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Scottish Solicitors' Discipline Tribunal

20 October 08

Reports relating to Deryck de Maine Beaumont; Edward Lindsay Acton

Deryck De Maine Beaumont

A complaint was made by the Council of the Law Society of Scotland against Deryck De Maine Beaumont, solicitor, Balnaguard, Pitlochry (“the respondent”). The Tribunal found the respondent guilty of professional misconduct singly and in cumulo in respect of his repeated failure between 15 February 2005 and 4 April 2007 to reply to Faculty Services correspondence about counsel’s fees in respect of a client or to provide an explanation for the non-payment of said fees; his repeated failure between 16 June 2006 and 12 December 2006 to respond to the reasonable enquiries of the Society about fees due to Faculty Services in respect of the said client and failure to comply with notices served upon him; his repeated delay between 8 October 2002 and 4 April 2007 to reply to Faculty Services and failure to settle counsel’s fees for instruction in respect of cases concerning four clients; and his unreasonable delay between 24 August 2006 and 18 January 2007 in responding to the reasonable enquiries of the Society about the fees due to Faculty Services in respect of cases involving eight clients and his failure to comply with statutory notices served upon him.

The Tribunal censured the respondent, fined him in the sum of £2,500 and directed in terms of s 53(5) of the Solicitors (Scotland) Act 1980 that any practising certificate held or to be issued to the respondent shall be subject to such restriction as will limit him to acting as a qualified assistant to and to being supervised by such employer or successive employers as may be approved by the Council or the Practising Certificate Committee of the Council of the Society and that for an aggregate period of 10 years.

There is a long established practice that a solicitor has a professional responsibility with regard to settlement of counsel’s fees for work which he has instructed. A solicitor has a duty to comply with the Scheme for Accounting for and Recovery of Counsel’s fees of 1987 and 2002 between the Faculty of Advocates and the Society. In this case the respondent failed to provide a satisfactory explanation with regard to non-payment of counsel’s fees and failed to reply to letters and notices from the Society in connection with this matter. The Tribunal was very concerned to note the ongoing course of conduct by the respondent over a number of years in respect of failure to respond to the Society. He had also previously failed to respond to fellow solicitors and in this case he failed to respond to Faculty Services Ltd. The Tribunal noted that the respondent advised a previous Tribunal in September 2005 that he was now better at responding to matters and was more proactive. This was clearly not the case as the respondent was still failing to respond to the Society in August 2006. The Tribunal noted that the Tribunal on the last occasion had restricted the respondent’s practising certificate for a period of three years. The Tribunal also noted that the complaints against the respondent did not relate so much to the work carried out by him but more to his ability to properly run his practice and respond to queries raised. Given the number of previous findings against the respondent, the Tribunal considered that in addition to a restriction for 10 years, a fine of £2,500 should also be imposed. The Tribunal imposed an aggregate restriction to ensure that the respondent works under supervision for a period of 10 years before being able to apply for a full practising certificate.Edward Lindsay Acton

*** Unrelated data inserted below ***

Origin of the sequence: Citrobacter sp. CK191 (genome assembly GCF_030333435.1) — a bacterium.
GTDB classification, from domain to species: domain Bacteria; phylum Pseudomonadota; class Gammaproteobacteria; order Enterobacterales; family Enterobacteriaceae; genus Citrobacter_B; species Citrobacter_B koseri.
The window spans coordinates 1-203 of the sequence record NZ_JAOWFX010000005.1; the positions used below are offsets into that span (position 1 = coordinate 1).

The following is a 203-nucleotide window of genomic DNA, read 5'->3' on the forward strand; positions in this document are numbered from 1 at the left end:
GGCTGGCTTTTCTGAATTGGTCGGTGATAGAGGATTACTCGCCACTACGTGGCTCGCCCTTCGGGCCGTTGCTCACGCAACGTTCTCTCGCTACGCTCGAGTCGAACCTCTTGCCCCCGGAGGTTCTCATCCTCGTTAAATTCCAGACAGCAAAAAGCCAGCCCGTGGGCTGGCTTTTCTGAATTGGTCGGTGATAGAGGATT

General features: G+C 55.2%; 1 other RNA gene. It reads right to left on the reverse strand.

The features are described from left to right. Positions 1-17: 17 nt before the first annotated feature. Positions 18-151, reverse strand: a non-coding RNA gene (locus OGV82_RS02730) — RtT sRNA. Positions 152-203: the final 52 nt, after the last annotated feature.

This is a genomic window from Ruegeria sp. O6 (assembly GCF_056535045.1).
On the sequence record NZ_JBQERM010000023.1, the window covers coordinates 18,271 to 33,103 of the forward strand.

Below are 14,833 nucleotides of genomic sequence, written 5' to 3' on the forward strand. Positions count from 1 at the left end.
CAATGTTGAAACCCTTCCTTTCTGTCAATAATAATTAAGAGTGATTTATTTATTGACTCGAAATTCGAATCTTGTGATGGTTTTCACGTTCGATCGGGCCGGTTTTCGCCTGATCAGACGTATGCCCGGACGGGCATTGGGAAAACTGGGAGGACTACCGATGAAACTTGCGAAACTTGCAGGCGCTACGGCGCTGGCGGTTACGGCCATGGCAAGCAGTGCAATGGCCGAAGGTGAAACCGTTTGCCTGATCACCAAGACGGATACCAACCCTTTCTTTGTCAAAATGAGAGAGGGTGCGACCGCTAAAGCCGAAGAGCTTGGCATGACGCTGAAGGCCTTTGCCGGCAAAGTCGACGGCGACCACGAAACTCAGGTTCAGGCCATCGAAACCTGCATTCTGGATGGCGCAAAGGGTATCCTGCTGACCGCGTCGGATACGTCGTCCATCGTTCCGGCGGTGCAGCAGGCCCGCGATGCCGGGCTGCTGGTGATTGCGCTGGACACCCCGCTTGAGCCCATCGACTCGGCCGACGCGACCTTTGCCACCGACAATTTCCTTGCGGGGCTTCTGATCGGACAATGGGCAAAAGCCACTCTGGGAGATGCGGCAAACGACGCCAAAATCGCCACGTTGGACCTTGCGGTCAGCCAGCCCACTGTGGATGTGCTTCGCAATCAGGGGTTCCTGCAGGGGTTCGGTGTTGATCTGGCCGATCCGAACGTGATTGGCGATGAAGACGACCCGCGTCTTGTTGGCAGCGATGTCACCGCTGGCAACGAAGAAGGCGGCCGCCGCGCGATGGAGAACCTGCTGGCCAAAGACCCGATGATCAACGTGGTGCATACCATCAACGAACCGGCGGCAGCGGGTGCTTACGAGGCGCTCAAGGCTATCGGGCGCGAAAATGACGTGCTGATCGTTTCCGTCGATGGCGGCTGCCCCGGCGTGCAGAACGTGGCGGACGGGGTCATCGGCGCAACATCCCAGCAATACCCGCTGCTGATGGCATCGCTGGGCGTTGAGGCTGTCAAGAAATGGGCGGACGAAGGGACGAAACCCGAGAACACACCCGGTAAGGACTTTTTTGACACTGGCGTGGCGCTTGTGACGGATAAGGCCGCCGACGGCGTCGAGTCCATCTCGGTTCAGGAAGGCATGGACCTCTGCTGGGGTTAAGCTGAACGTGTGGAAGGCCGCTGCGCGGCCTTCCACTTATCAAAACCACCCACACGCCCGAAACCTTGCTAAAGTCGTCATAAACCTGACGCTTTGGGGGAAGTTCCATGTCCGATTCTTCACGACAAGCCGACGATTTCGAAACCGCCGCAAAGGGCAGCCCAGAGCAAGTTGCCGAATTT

A complaint was made by the Council of the Law Society of Scotland against Edward Lindsay Acton, solicitor, 24 Shore Street, MacDuff (“the respondent”). The Tribunal found the respondent guilty of professional misconduct in respect of his failure between 13 September 2006 and 13 September 2007 to reply to the reasonable enquiries of the Society, his failure to provide any substantive explanation with regard to the complaint made about him to the Society and his failure to produce the file or comply with statutory notices served upon him. The Tribunal censured the respondent and fined him in the sum of £3,000.

The respondent did not lodge answers or attend the Tribunal. The Tribunal heard evidence from one witness and was satisfied that the respondent was guilty of professional misconduct. The respondent’s response was that as the complainer was not his client he could not provide the information which was confidential to his client. The Tribunal’s view was however that if a respondent has a valid reason why he could not produce the file and provide the information he should explain this to the Society. The Society as a professional body must be trusted to look at the file and take a view on whether or not there is confidential information in it which should not be transmitted to the complainer. The Tribunal noted that the respondent had two previous findings of misconduct against him, some for analogous matters. In the circumstances the Tribunal imposed a censure plus a fine of £3,000.